Last Sunday at the swimming pool – Arthur Hill Pool at Cemetery Junction in Reading – it was quiet. This struck me a little strange it being the first Sunday of the year. Where were all the people who had committed to getting fit in 2015? It was the 4th of January, not the 1st so perhaps they had already given up on their noble intentions. Who knows? Anyway, I was there, just me and the two lads who open up at 8.30am. Arthur Hill is a wonderfully simply place at which to swim. I have written about the pool before on CyclingEurope.org (‘Tweeting Is Good For Your Health‘) in one of those occasional posts that have ‘nothing to do with cycling‘ (and this one certainly ticks that box, sorry.) You arrive, pay your money, change in a cabin by the side of the pool and then dive in. Well, I never dive in but you know what I mean… Last Sunday, with nobody around and in the knowledge that I would only have a few more visits to come before I leave Reading at some point in January (hopefully), I took an iPhone ‘panoramic’ photo. Here it is:
The photo got me thinking. Which other places in Reading will I miss when I leave and why? Over the past few days I’ve been trying to revisit the places that for me represent the positive side of the town, and here are, in no particular order, the panoramic photos that I have taken…
Let’s start with my flat. I’ve lived here for just over ten of my fourteen years in Reading and it is a very nice place to be. Close to the town centre but in a very quiet area next to the canal. There’s even a bit of industrial heritage, a restaurant and a small museum outside the window. Had I ever invested in a boat there would have been a few spaces in which to park it:
Especially in the last couple of years one of my first destinations when I walk in to Reading has been market square and more specifically, Picnic Cafe where John, the owner, serves a mean double espresso. The square itself was pedestrianised a few years ago but it’s a pity that the council never bit the bullet and closed it off to all traffic:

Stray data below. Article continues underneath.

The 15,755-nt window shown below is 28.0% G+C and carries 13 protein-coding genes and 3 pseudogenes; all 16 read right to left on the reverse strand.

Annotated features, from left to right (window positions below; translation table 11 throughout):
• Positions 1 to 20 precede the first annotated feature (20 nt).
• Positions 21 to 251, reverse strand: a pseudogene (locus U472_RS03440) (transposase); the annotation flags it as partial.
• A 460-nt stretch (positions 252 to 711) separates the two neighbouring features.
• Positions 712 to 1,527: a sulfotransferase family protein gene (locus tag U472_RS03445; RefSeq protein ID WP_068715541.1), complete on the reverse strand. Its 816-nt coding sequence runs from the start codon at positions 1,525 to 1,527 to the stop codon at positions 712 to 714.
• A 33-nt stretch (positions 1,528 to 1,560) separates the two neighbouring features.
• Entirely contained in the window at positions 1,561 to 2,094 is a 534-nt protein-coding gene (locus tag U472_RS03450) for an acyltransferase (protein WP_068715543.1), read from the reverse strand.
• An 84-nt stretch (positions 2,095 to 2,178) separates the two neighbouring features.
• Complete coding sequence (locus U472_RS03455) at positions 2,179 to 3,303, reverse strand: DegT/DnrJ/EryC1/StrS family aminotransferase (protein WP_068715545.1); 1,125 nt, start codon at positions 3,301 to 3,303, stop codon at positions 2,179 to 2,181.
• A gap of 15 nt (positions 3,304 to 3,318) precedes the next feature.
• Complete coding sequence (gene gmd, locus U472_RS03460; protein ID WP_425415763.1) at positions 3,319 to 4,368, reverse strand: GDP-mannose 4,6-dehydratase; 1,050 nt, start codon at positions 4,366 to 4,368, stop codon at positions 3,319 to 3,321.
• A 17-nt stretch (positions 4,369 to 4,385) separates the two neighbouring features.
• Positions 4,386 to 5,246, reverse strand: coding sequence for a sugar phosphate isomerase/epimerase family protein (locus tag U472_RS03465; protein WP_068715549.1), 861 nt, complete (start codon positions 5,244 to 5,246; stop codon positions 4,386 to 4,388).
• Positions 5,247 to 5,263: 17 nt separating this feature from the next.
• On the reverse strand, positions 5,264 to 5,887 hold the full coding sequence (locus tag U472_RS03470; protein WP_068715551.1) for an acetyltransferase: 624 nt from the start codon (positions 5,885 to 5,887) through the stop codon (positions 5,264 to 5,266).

Just around the corner from Market Square is Forbury Gardens. A nice place in which to sit and watch the world go by (despite its proximity to the noise of the inner distribution road (or as it is known locally, the ‘IDR’)). The park itself is nice but the aspect I like most about the area is the broad sweep of architecture that can be found there. From the 11th century ruins of the Abbey to the gleaming modern offices of the 21st century:
At the very heart of Reading is Broad Street, again, like Market Square, it is pedestrianised but is nothing special. The other main street of the town runs parallel to Broad Street; it’s called Friar Street and remains open to traffic. What is special is this road that links the two, Queen Victoria Street:
If you walk along Queen Victoria Street and along Station Road you arrive at the (you guessed it!) train station. Over £800 million has just been spent on the railway station and the surrounding tracks, the building here on the left being the most visual evidence of where the money has gone:
Back to Broad Street where there is first of all the entrance to The Oracle shopping centre. Its architectural merits may be limited (it looks better on the inside than it does on the outside) but it makes Reading an easier and better place in which to shop, eat and drink. It has been in the town about as long as me opening for the first time in November 1999, just a couple on months after my arrival at the university in late September.
Staying on a shopping theme, the most interesting place to buy anything in Reading must surely be the Waterstone’s branch in Broad Street. A converted Baptist Church (which is obvious from the picture, no?) it was also the very first bookshop to stock my book so it has a special place in my heart. That said, it no longer stocks either books…
And finally, escaping the town centre to the place where the Kennet and Avon Canal meets the River Thames. The bridge shown here is built next to one of Brunel’s Great Western Railway bridges and was originally constructed to allow horses towing barges to continue their journey along either the canal or the river. In modern times it is a footbridge allowing easy access to Tescos or (more importantly!) enabling me to run in a continuous loop around the eastern side of the town…
So there you have it; nine places that I will remember when I think about the Berkshire town of Reading, my home for the last fourteen years.